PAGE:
A no account outlaw establishes his own particular brand of law and order and builds a town on the edges of civilization in this farcical western. With the aid of an old law text and ... See full summary »
Biography of the famed motorcycle daredevil, much of which was filmed in his home town of Butte, Montana. The film depicts Knievel reflecting on major events in his life just before a big ... See full summary »
After a shoot-out kills five FBI agents in Kansas City the Bureau target John Dillinger as one of the men to hunt down. Waiting for him to break Federal law they sort out several other mobsters, while Dillinger's bank robbing exploits make him something of a folk hero. Escaping from jail he finds Pretty Boy Floyd and Baby Face Nelson have joined the gang and pretty soon he is Public Enemy Number One. Now the G-men really are after him. Written by
Jeremy Perkins <email@example.com>
The idea of Pretty Boy Floyd being apart of the John Dillinger gang is based on a still debated theory among historians and Dillinger biographers that Floyd participated in Dillinger's last bank robbery in South Bend, Indiana in June of 1934. While no witnesses at the scene of the robbery were certain it was Floyd, Joesph "Fatso" Negri, an associate of Baby Face Nelson, always claimed it was Floyd. Some believe Negri lied to cover up the fact it was he who was involved in the robbery. See more »
Closeup of front page newspaper story heralding John Dillinger's capture in Tucson is just a bunch of nonsensical paragraphs repeated over and over. See more »
I don't want to be there when they get you. Promise me that I won't have to be there when they get you.
They're not going to get me.
I just don't want to see it. I just don't want to see it John.
They won't ever get me. I may not live forever, but I'd be a damn fool not to try!
See more »
After the closing credits a voice (Paul Frees) can be heard decrying the film and calling it a source of corruption for children. See more »
The direction is fine, the period detail is fine, the actors are fine, the script - well, uh...
While not without interest (such as some good action sequences), I can't help but be somewhat disappointed by the movie. Although it claims to be a kind of biography of Dillinger, you learn very little about him. The movie starts in the middle of his crime spree, so you don't see what lead him into that life. And from what you see of him here, he comes across little better than a gun-happy thug who is into abusing his girlfriend - surely the real Dillinger was more interesting than that.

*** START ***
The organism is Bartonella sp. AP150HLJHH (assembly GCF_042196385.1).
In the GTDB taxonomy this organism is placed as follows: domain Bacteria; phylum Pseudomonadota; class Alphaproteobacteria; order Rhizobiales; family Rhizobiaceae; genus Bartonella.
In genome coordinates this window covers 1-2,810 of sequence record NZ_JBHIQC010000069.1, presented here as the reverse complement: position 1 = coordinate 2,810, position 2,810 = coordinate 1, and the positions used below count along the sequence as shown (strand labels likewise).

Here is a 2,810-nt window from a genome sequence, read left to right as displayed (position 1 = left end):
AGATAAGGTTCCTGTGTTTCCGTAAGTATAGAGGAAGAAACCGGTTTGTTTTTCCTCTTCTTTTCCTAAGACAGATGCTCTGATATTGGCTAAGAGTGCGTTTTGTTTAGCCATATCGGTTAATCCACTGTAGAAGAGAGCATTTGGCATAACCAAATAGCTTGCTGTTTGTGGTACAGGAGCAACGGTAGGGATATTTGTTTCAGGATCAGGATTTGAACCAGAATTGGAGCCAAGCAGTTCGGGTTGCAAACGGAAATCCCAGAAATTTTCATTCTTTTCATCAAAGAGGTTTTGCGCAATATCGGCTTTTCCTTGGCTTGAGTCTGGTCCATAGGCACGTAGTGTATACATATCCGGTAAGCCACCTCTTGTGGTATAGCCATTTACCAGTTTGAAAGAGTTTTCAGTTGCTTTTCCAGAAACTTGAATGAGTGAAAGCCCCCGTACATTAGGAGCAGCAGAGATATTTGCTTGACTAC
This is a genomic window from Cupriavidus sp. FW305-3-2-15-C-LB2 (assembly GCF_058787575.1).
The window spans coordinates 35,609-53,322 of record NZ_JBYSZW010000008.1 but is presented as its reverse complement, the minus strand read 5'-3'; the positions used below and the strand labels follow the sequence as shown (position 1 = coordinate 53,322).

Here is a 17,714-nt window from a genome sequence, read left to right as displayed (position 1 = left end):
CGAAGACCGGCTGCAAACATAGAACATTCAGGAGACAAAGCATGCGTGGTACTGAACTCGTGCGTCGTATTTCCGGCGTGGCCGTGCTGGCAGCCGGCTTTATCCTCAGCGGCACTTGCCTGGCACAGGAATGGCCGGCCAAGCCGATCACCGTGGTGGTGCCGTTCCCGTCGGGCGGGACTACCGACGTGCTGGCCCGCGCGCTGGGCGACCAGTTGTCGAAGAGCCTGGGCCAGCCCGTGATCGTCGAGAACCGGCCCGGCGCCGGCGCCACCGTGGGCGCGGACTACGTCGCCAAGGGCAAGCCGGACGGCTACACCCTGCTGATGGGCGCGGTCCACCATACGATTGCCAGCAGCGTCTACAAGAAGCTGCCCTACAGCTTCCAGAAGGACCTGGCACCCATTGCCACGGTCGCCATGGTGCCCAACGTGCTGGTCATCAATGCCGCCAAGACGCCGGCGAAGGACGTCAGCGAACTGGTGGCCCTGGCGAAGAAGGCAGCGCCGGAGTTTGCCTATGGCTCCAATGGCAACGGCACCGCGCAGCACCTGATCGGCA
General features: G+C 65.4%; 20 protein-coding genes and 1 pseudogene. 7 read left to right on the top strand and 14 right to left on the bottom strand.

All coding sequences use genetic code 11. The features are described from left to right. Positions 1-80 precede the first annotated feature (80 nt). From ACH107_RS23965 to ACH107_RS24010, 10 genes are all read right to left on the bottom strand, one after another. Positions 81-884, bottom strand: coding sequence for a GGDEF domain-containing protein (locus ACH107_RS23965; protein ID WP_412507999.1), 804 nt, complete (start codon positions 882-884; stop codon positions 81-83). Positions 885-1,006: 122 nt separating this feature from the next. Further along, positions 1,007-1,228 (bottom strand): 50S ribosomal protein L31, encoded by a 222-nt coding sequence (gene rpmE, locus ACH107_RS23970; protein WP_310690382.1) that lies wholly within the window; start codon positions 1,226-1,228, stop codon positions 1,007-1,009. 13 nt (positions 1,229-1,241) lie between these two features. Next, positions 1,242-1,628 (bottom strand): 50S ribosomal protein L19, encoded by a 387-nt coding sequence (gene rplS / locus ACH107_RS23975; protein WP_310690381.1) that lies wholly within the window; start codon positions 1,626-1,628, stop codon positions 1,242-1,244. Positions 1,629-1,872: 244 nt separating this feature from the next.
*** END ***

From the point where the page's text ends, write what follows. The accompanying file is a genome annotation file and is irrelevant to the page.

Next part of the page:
For that matter, you learn little (if anything) of Melvin Purvis or the other real-life figures involved here. They are all pretty bland characters who have one role, either to pursue and eliminate evil, or escape from the law and rob banks. In fact, it's near impossible to tell the Dillinger gang members apart!
The script is not just weak in giving character development, the story is also poorly told, with the story jumping around from place to place before we can catch our breath and properly digest what happened. Characters disappear and suddenly appear, and the story often jumps months ahead without bothering to tell us what happened during that time.
This was Milius' first job as a director. He got the job only because A.I.P. offered him his long-dreamed goal of directing if he also wrote the script. I cannot help but think that Milius was so occupied in preparing to direct, that he didn't give himself enough time to polish his script.
8 of 15 people found this review helpful.
Was this review helpful to you?